On the surface, it was a minor, if not inconsequential, event: on the short hop from Los Angeles to San Diego and back again, Hillary Clinton rode the press plane with reporters covering her campaign.
For those aware of the Clinton's distrust of and animosity toward the media, this small step in the direction of restoring relations with journalists exemplifies the new, post-Iowa Hillary.
In short order, prompted in part by recently hired advertising consultant Roy Spence, who specializes in "branding," the New York senator has become ostensibly humbled, prepared to focus more on voters ("you") than on herself ("I").
At a more substantive level, Mrs. Clinton is grasping a new weapon, a nose-diving economy that her strategists believe will play directly to her strengths.
The new Clinton is most visible in the ad "Listen" that she is running in both South Carolina and Nevada, featuring quotes excerpted from her New Hampshire victory speech:
"Over the last week I listened to you and in the process I found my own voice. You helped remind everyone that politics isn't a game. This campaign is about people. About making a difference in your lives. It's time we had a president who stands up for all of you."
In Las Vegas on Saturday, the former First Lady demonstrated the new Hillary humility:
"I don't believe this election is about me. I never believed that elections are about the speeches you make or the TV coverage you get, because when the camera turns off and the lights are down, what are you going to do to help somebody have a better life, what are you going to do?"
Fitting neatly into this other-directed game plan is a shift in the issue emphasis on the campaign trail, from her views and voting record on the Iraq war, to a re-emphasized concern with the economic hardships that a faltering economy is imposing on others.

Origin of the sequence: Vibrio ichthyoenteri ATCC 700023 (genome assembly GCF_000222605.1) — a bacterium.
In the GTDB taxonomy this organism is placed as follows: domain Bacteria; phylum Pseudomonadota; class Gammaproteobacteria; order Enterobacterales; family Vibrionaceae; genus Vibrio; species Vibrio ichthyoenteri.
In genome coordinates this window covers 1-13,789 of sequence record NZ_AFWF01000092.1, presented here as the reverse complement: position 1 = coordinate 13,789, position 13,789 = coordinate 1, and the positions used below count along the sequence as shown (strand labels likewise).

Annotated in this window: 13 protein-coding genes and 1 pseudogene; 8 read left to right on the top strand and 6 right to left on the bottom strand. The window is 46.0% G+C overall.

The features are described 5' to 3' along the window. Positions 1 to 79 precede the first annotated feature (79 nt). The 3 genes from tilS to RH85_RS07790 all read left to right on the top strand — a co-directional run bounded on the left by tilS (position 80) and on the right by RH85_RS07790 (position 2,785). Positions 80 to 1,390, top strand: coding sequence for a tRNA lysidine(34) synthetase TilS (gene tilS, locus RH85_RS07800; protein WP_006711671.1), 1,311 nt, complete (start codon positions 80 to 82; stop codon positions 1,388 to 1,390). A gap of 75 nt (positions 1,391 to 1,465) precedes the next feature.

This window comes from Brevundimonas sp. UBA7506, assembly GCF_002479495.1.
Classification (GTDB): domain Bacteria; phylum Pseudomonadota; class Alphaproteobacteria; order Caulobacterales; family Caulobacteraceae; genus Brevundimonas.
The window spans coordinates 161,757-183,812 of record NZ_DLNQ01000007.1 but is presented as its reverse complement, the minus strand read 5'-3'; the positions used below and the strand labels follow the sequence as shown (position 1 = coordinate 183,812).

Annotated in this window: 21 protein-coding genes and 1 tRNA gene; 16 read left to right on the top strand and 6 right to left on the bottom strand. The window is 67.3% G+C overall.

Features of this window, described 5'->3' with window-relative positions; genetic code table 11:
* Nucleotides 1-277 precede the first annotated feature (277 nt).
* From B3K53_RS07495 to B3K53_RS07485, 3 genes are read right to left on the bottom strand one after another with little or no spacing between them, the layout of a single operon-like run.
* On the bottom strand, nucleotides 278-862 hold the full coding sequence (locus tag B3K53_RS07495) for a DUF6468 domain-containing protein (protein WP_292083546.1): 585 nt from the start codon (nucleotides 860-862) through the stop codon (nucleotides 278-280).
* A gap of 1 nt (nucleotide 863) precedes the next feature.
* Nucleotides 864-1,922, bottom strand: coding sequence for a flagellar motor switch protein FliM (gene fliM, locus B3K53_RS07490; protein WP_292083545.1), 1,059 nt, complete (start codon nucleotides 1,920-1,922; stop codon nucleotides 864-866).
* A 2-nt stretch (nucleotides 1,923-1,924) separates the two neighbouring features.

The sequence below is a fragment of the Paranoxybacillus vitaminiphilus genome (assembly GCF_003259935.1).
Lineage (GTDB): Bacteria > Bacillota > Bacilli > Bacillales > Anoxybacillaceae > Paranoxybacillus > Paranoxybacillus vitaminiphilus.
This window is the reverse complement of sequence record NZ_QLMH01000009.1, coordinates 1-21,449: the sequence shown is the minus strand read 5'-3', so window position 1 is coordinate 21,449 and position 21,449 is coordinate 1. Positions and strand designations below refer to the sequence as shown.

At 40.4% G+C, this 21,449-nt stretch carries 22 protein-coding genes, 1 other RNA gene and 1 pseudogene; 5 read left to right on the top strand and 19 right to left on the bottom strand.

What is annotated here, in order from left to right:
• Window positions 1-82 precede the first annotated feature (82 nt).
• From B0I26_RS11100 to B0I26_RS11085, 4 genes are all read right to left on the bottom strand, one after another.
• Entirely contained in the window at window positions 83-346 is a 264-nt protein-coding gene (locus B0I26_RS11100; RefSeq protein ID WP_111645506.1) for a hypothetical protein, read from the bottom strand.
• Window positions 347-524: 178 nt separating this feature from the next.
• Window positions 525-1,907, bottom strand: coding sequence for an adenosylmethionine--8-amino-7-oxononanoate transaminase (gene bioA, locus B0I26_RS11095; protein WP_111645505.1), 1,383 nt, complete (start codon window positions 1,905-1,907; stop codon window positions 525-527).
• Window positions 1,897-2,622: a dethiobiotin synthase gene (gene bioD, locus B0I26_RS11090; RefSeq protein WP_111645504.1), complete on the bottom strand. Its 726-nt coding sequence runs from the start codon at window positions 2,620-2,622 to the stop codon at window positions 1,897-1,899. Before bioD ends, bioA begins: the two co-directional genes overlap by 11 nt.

"It brings out her strength," said one top adviser. "She is wonky, and this requires wonkiness, and this shows she cares about people."
In the aftermath of her loss to Obama in the Iowa caucuses, Clinton -- who had at times been adverse to taking audience questions -- opened up her public events to provide long Q and A periods. Upon her arrival in New Hampshire after her Iowa defeat, Clinton threw away her stump speech, and instead spoke uninterruptedly for only 10 minutes at the outset of events, and then took queries from the audience for an hour or more. [Read reports of those events here and here.]
Now, with the state caucuses looming on January 19, the Las Vegas Review-Journal reported on January 11 that Clinton has been going door to door in Latino neighborhoods there:
While Gilberto Santana and his wife, Elizabeth, told Clinton of their difficulties making ends meet, Clinton sat on their brown leather sofa, stroking the hair of their four-year-old daughter. . . . 'We're sort of struggling,' Santana said. 'We're getting there, but you have to be strong to make it.'" Clinton replied to the Santanas, "I feel so strongly that if we don't take care of our children, we don't take care of our future." At Lindo Michoacan, a Mexican restaurant, the article describes Clinton taking notes as she listened to the patrons. When an unidentified man said to her that his wife is in the country illegally, Clinton shot back to cheers and applause, "No woman is illegal."